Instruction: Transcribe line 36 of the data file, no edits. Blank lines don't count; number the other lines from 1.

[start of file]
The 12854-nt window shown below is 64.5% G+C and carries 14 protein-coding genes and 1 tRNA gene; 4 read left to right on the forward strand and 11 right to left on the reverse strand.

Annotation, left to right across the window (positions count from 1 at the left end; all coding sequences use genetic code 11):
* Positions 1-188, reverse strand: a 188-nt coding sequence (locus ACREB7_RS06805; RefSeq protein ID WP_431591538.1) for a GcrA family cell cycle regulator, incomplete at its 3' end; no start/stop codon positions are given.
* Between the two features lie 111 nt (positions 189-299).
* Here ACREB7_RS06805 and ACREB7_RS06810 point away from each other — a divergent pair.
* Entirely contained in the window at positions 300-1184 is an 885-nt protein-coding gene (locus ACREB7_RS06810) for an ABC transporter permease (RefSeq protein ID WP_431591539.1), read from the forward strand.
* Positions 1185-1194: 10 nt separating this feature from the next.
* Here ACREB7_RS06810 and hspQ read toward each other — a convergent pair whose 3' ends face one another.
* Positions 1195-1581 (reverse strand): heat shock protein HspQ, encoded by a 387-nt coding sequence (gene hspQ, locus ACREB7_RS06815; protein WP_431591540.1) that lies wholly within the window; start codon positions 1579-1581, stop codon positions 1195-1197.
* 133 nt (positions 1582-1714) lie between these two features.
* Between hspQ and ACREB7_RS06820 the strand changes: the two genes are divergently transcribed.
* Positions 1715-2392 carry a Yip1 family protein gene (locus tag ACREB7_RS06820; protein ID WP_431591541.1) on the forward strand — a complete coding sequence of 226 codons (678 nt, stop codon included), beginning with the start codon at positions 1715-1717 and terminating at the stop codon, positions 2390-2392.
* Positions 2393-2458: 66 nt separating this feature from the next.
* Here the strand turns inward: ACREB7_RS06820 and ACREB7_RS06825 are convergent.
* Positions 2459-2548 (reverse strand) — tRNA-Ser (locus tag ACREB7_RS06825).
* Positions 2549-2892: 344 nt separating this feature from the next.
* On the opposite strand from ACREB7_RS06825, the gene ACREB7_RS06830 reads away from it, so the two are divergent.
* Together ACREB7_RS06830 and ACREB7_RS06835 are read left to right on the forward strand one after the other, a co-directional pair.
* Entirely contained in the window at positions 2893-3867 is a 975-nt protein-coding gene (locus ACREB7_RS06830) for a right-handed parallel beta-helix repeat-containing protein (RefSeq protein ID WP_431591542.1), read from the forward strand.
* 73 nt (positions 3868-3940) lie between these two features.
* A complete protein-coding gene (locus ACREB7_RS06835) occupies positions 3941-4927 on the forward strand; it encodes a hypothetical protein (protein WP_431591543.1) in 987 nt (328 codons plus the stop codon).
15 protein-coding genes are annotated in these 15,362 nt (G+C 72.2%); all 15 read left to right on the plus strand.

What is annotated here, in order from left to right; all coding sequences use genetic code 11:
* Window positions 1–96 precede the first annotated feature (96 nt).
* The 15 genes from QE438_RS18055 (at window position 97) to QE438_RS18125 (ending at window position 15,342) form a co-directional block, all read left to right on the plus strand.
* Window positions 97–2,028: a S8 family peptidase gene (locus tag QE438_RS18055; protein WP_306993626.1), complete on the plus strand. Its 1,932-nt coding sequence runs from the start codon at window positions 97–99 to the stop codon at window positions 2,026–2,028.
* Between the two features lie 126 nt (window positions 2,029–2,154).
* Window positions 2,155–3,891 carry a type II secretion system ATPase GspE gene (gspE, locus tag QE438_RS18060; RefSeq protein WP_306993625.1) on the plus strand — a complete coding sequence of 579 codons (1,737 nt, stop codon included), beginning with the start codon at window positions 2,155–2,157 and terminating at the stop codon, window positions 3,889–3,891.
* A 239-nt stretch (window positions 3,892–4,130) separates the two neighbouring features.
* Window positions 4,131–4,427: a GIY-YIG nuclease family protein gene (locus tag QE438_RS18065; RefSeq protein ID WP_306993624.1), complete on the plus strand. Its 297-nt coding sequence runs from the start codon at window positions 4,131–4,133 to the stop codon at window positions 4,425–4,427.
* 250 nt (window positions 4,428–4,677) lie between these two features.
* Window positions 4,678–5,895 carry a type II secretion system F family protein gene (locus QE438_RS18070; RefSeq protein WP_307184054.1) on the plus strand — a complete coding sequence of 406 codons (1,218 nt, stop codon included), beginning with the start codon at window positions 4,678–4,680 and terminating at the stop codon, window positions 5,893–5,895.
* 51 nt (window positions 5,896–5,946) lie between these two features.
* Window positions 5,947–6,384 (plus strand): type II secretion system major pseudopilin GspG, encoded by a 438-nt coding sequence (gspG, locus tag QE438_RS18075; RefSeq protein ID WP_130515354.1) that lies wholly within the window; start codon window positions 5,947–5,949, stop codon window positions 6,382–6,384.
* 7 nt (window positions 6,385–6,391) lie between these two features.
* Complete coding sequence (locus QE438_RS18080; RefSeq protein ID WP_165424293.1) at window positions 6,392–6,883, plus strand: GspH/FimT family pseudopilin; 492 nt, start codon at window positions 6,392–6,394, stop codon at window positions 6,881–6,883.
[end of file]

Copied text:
* Complete coding sequence (locus QE438_RS18080; RefSeq protein ID WP_165424293.1) at window positions 6,392–6,883, plus strand: GspH/FimT family pseudopilin; 492 nt, start codon at window positions 6,392–6,394, stop codon at window positions 6,881–6,883.